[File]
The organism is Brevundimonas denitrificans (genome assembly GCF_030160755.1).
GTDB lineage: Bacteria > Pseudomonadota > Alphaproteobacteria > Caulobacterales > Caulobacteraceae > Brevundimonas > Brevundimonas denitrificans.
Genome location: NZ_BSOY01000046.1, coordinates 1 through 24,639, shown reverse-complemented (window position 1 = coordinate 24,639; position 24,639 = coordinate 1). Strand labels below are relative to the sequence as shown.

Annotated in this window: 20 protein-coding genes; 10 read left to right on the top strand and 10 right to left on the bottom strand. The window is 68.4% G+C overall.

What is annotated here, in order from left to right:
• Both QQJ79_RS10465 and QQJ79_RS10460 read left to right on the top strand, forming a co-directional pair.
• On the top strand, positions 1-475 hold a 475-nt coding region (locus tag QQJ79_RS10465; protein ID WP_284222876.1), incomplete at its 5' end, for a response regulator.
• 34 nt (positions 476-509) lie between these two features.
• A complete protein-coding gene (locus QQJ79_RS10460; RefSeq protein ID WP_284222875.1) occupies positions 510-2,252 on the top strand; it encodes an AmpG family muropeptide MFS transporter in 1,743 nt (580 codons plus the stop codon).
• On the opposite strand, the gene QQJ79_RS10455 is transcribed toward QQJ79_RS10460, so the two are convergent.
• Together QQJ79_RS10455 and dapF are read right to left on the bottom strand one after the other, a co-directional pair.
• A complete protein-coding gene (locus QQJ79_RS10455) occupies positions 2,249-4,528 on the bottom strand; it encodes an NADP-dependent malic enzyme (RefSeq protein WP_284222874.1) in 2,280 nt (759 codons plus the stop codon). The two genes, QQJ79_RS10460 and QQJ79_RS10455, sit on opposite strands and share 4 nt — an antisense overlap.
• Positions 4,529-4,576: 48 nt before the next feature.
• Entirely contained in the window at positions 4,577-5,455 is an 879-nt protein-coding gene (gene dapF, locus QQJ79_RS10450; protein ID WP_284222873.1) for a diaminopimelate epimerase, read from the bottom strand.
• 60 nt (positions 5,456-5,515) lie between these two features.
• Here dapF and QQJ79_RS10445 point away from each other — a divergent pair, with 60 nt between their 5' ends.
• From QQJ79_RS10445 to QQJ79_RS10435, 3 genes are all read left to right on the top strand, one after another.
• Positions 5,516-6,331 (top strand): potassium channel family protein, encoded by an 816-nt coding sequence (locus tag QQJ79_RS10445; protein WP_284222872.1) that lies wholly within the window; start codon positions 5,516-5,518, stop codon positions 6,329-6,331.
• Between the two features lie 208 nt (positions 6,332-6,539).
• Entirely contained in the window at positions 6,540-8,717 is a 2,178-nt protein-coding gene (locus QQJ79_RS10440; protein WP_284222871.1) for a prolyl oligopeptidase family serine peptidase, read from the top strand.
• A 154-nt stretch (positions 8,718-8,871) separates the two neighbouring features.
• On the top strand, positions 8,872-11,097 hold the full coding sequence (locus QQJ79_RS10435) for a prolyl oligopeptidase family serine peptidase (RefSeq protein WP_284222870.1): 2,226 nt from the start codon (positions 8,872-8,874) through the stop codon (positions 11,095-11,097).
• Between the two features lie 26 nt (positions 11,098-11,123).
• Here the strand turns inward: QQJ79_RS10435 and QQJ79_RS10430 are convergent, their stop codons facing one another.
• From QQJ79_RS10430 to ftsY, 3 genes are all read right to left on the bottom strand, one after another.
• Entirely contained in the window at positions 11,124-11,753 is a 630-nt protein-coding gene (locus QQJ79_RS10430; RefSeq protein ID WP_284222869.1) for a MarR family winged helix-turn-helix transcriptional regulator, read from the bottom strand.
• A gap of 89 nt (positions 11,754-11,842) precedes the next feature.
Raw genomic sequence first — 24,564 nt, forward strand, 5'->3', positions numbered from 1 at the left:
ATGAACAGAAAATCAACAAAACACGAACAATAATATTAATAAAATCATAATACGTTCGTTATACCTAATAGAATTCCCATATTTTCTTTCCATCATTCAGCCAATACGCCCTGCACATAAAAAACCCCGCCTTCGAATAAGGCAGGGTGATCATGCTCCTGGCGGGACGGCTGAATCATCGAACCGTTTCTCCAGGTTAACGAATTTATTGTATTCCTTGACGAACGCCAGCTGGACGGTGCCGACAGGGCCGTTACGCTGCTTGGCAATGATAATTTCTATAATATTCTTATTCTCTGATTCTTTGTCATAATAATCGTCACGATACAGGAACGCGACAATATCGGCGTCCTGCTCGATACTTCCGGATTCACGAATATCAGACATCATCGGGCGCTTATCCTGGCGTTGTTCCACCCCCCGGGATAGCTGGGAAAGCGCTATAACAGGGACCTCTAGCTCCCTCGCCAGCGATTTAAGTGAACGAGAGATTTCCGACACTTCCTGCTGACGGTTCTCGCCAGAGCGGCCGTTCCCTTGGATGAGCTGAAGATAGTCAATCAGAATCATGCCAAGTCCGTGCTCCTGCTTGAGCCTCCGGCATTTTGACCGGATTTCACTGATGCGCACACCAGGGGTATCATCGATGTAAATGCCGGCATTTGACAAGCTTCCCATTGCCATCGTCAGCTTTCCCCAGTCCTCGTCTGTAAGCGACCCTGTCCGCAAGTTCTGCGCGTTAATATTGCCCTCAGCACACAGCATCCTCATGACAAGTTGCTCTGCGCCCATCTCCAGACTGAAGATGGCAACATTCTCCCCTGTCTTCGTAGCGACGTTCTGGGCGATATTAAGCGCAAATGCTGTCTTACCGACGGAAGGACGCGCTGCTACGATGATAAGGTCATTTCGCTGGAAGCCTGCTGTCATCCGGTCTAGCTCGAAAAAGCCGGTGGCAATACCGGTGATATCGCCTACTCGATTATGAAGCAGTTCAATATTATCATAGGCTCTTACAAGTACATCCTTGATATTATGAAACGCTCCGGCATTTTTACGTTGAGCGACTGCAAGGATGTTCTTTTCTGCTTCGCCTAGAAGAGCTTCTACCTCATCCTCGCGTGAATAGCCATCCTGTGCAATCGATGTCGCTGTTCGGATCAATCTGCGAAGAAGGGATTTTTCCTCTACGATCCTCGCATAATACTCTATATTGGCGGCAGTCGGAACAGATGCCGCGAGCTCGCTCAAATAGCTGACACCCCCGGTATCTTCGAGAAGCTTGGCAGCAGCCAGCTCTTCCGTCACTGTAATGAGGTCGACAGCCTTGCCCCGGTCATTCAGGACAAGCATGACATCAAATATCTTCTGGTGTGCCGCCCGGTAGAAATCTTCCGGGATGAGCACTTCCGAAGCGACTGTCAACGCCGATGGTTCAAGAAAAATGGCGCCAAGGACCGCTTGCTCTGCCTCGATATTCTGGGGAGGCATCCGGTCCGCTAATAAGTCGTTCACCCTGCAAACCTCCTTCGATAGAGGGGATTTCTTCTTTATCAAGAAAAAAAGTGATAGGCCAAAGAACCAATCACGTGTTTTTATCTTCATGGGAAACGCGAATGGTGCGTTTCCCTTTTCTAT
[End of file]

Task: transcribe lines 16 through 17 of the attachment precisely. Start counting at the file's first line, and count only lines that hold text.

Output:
• Here dapF and QQJ79_RS10445 point away from each other — a divergent pair, with 60 nt between their 5' ends.
• From QQJ79_RS10445 to QQJ79_RS10435, 3 genes are all read left to right on the top strand, one after another.